We use a version of the New Area-Wide Model (NAWM) developed at the ECB in order to quantify the gains from monetary policy cooperation. The model is calibrated in order to match a set of empirical moments. We then derive the cooperative and (open-loop) Nash monetary policies, assuming that the central banks' objectives is to maximize the welfare of the households. Our results show that given the current degree of openness of the US and euro area economies, the gains from monetary policy coordination are small, amounting to 0.03 percent of steady-state consumption. Nevertheless, the gains appear to be sensitive to the degree of openness and further economic integration between the two regions could generate sizable gains from cooperation. For example, increasing the trade shares to 32 percent of GDP in both regions, the gains from cooperation rise to about 1 percent of steady-state consumption. By decomposing the sources of the gains from cooperation with respect to the various shocks, we show that mark-up shocks are the most important source for gains from international monetary policy cooperation.
JEL Code
E32 : Macroeconomics and Monetary Economics→Prices, Business Fluctuations, and Cycles→Business Fluctuations, Cycles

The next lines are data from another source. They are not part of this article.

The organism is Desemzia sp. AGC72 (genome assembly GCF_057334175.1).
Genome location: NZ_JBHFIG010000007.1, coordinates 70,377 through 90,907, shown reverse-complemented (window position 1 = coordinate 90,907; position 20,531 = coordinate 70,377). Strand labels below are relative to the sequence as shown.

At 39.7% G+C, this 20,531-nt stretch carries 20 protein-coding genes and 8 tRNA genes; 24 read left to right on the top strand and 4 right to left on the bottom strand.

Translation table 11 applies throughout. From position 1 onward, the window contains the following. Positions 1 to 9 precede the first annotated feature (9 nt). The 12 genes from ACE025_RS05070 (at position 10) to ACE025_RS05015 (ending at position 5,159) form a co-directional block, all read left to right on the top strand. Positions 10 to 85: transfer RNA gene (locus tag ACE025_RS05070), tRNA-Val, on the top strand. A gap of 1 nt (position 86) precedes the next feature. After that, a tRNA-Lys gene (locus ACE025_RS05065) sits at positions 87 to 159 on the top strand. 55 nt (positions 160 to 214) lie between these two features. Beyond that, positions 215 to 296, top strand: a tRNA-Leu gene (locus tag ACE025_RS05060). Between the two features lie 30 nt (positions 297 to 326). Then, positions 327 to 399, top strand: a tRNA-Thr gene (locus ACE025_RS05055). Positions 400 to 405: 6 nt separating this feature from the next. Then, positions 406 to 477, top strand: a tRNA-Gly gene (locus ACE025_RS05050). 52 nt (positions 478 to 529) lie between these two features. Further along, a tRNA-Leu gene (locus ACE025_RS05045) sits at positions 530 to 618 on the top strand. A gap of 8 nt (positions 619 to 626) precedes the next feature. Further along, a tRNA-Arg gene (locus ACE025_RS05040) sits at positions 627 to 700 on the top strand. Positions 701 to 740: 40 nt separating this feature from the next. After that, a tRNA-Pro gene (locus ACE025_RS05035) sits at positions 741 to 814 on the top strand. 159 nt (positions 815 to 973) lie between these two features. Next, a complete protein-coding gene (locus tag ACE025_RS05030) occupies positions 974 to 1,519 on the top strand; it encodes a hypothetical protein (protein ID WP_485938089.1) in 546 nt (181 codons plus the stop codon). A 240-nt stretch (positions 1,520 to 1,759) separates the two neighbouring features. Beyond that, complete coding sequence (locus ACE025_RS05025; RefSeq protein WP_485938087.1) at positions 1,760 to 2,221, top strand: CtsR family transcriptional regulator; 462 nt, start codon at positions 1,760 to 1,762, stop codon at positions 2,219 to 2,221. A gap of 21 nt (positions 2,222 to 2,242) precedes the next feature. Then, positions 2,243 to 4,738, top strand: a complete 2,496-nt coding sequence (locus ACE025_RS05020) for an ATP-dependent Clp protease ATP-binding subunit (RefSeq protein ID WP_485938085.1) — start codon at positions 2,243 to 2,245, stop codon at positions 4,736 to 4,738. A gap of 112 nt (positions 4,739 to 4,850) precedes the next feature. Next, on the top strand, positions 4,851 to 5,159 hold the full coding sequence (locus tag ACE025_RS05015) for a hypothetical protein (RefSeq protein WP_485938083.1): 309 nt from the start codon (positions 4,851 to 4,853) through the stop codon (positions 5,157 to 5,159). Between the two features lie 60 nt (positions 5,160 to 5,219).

F41 : International Economics→Macroeconomic Aspects of International Trade and Finance→Open Economy Macroeconomics
F42 : International Economics→Macroeconomic Aspects of International Trade and Finance→International Policy Coordination and Transmission
3 November 2010
WORKING PAPER SERIES - No. 1264
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Abstract
We show how to use a simple perturbation method to solve non-linear rational expectation models. Drawing from the applied mathematics literature we propose a method consisting of series expansions of the non-linear system around a known solution. The variables are represented in terms of their orders of approximation with respect to a perturbation parameter. The final solution, therefore, is the sum of the different orders. This approach links to formal arguments the idea that each order of approximation is solved recursively taking as given the lower order of approximation. Therefore, this method is not subject to the ambiguity concerning the order of the variables in the resulting state-space representation as, for example, has been discussed by Kim et al. (2008). Provided that the model is locally stable, the approximation technique discussed in this paper delivers stable solutions at any order of approximation.
JEL Code
C63 : Mathematical and Quantitative Methods→Mathematical Methods, Programming Models, Mathematical and Simulation Modeling→Computational Techniques, Simulation Modeling
E0 : Macroeconomics and Monetary Economics→General
14 December 2010
WORKING PAPER SERIES - No. 1279
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Abstract